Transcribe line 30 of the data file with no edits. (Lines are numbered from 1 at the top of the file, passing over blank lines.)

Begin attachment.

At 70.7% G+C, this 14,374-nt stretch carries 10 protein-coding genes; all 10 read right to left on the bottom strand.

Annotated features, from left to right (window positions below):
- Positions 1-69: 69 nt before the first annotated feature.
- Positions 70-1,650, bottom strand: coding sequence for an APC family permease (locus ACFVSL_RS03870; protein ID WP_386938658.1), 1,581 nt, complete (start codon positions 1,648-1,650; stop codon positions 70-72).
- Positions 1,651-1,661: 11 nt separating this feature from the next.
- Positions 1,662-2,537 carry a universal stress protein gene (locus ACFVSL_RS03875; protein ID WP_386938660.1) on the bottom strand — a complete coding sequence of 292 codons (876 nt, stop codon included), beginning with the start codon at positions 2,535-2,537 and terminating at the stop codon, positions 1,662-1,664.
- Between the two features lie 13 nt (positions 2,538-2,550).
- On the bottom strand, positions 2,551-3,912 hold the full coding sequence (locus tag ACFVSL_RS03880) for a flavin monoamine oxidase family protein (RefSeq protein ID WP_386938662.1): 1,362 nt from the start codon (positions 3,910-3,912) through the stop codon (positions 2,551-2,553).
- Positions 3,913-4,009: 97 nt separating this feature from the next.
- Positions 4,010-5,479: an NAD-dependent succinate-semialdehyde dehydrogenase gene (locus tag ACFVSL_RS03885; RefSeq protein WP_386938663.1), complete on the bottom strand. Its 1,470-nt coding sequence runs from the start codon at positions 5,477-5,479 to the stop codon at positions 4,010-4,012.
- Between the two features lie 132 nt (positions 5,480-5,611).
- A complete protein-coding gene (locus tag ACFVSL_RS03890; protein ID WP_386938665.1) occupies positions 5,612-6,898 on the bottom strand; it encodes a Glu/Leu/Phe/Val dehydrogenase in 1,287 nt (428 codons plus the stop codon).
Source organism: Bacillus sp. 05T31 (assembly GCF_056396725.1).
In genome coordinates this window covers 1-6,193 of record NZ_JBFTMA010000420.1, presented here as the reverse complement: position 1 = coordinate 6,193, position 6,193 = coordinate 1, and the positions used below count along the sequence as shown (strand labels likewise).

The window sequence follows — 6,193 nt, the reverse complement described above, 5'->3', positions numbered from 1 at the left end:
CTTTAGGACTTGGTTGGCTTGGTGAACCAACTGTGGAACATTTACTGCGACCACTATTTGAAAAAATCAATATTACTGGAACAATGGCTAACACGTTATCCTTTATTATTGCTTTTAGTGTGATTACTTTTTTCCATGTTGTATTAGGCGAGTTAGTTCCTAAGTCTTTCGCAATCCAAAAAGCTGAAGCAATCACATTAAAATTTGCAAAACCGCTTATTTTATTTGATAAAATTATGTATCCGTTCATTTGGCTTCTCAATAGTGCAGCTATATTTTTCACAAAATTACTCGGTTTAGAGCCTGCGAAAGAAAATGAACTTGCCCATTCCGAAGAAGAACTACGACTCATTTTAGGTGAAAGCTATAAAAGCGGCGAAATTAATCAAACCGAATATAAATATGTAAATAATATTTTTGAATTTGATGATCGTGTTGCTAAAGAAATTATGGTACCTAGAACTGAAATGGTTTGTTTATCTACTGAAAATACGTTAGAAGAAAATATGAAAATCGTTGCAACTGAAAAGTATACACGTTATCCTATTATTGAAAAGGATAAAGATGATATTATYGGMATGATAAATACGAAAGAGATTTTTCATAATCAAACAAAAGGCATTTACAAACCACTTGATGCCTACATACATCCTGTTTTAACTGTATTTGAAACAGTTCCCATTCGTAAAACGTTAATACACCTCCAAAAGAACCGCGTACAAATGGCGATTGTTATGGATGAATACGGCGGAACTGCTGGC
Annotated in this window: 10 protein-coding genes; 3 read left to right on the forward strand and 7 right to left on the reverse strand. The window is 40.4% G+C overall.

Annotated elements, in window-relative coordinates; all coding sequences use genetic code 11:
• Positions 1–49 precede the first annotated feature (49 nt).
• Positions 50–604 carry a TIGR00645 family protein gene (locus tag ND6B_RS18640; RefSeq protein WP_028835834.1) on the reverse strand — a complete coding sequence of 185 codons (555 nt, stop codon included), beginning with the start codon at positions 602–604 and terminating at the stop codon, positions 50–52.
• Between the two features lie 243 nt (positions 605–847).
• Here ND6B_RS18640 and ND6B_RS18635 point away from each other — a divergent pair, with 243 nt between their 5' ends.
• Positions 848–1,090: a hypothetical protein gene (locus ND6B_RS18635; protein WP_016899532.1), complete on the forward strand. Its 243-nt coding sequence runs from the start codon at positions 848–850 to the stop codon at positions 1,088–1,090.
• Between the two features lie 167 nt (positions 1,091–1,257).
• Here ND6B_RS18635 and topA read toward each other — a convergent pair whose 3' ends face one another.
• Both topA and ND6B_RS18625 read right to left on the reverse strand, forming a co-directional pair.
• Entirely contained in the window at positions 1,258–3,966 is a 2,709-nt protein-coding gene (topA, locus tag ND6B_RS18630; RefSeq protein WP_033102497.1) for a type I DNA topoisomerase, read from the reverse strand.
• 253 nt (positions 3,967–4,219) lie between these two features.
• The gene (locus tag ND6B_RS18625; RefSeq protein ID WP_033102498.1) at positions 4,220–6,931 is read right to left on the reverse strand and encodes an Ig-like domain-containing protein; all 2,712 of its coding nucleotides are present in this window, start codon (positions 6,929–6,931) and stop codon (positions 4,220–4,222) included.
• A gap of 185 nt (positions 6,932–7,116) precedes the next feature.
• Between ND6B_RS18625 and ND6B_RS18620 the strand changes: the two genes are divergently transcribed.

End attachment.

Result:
• A gap of 185 nt (positions 6,932–7,116) precedes the next feature.